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Broward Public School Students Mask Up For First Day Of School

FORT LAUDERDALE (CBSMiami) - The summer break is over and it's time to hit the books again for Broward public school students.

"We are so excited to have you coming in today. We're here for you, we're welcoming you with open arms, and have a great first day of school," said Broward's interim Superintendent Dr. Vickie L. Cartwright.

As they return to the classroom, they do so under a mask mandate.

The first day of school comes as the state's Board of Education voted in favor of penalizing the Broward and Alachua school districts for imposing their mask mandates.

"We certainly hope that there are not going to be financial sanctions. Because we know that any time that occurs, that's money that typically would be designated for our students. So that is something that we do take into consideration. But I will go back to it again, and you've heard me say this before, the guiding principle for me is "students first" and no amount of money that is out there is going to be something that is worth the potential risk of a life," said Cartwright.

"Florida is a big state and we need the discretion to act accordingly," she added.

Under Broward's policy, masks are mandatory for students, staff, and visitors at all district schools and facilities, including school buses. There is standard seating capacity on the buses.

Parents can request to opt out due to medical conditions or provisions in their individual education plan, typically used for special needs students.

Masks will no be required outside.

When possible, a distance of three to six feet will be maintained between students in classrooms, hallways, and indoor common spaces.

There will be two nurses per school and voluntary COVID-19 tests will also be offered at all schools.

If a student, teacher, or staff member is sick, they're urged to stay home.

At Driftwood Elementary School, Kelly Harmon said she's been waiting on this day since May 2020. She admits she's a little nervous sending her kids off to school, two in kindergarten and one in third grade.

"I'm worried about the virus, worried about them bringing it home, I'm hoping that they don't get sick," she said.

Apollo Middle School science teacher Diana Dworzan welcomed a group of anxious sixth graders.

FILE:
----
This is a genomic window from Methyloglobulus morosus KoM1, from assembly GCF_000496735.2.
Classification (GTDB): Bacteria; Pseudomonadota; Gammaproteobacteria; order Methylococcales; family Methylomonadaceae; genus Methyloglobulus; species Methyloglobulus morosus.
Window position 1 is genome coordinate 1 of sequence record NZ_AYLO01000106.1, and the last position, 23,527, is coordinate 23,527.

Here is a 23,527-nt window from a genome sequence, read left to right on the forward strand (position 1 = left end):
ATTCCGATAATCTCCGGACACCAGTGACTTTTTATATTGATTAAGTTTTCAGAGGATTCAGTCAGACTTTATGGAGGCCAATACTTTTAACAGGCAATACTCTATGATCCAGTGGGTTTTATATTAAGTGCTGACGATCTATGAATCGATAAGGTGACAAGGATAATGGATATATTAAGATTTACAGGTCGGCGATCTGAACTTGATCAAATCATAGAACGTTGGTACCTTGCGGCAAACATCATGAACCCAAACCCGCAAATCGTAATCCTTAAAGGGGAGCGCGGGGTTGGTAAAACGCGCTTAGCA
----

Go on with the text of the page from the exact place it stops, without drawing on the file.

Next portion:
"They're so nervous, you can see it in their faces. This is the room where everybody comes in and they go 'ahhh', so I'm gonna want to continue that," she said.

Cypress Bay High School students Roya Rostamian and Summer Kauffman said they were ready to get back.

"We missed our routine that we had going on and we missed our teachers and being in person," said Rostamian.

"And we're just ready to be back to some sort of a routine," said Kauffman.

Not all students were in agreement.

"I'm not really excited to be here, I miss home and I don't like masks," said Allessandro Digeronio.

The mask issue had been contentious leading up to the opening bell. According to the school district, out of more than 257,000 returning students, 200 were given mask exemptions.

Wednesday is also the first day of school for Archdiocese of Miami students, and like Broward public schools, masks are required.

Masks will be required indoors for those who are unvaccinated, including staff, teachers, and children under 12, who are not yet eligible for the vaccine. Older students and adults will have the option of not wearing masks if they show proof that they are vaccinated, as long as social distancing of 3 to 6 feet or more can be maintained.

"We feel this is a morally and medically correct policy," said Jim Rigg, the archdiocese's new superintendent of schools and secretary for education, in a statement.

Masks will not be required while children and teachers are outdoors or during vigorous exercise.

This policy will remain in effect through at least August 31st.

Despite surging COVID numbers and hospitalizations, Governor Ron DeSantis has stood firm in his opposition to school mask mandates.

Broward's face off with DeSantis was not lost on the Biden administration.

Last week, U.S. Secretary of Education Miguel Cardona said it stands with "Florida educators who are making the tough yet important decisions to protect the health and safety of all students and staff," elaborating that the department will "do everything in our power to provide a safe environment for our students and staff to thrive."

Cardona went on to say that any penalties the DeSantis administration imposes against schools could be replaced by federal relief funds.

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